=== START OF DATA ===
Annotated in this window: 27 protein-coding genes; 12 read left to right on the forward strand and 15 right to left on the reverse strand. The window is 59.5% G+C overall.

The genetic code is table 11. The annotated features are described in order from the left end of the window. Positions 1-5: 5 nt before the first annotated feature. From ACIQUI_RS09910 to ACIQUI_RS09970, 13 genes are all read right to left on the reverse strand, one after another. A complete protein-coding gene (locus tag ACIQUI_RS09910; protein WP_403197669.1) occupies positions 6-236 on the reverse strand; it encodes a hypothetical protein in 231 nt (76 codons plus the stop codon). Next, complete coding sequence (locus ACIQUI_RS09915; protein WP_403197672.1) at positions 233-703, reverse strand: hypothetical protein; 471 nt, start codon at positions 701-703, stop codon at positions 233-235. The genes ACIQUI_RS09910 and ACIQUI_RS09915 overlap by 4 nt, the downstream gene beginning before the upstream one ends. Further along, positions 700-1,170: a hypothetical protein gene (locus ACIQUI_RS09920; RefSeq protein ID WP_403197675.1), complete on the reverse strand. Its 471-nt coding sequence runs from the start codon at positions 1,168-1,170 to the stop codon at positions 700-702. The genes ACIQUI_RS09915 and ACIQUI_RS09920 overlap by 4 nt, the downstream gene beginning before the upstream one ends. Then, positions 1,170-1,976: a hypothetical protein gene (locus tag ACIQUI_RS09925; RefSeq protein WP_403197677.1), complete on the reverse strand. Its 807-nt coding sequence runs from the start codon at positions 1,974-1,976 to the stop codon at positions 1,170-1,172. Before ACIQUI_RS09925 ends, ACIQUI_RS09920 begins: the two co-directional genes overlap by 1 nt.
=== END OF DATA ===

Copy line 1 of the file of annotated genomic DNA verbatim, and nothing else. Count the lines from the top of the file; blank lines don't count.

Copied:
Annotated in this window: 27 protein-coding genes; 12 read left to right on the forward strand and 15 right to left on the reverse strand. The window is 59.5% G+C overall.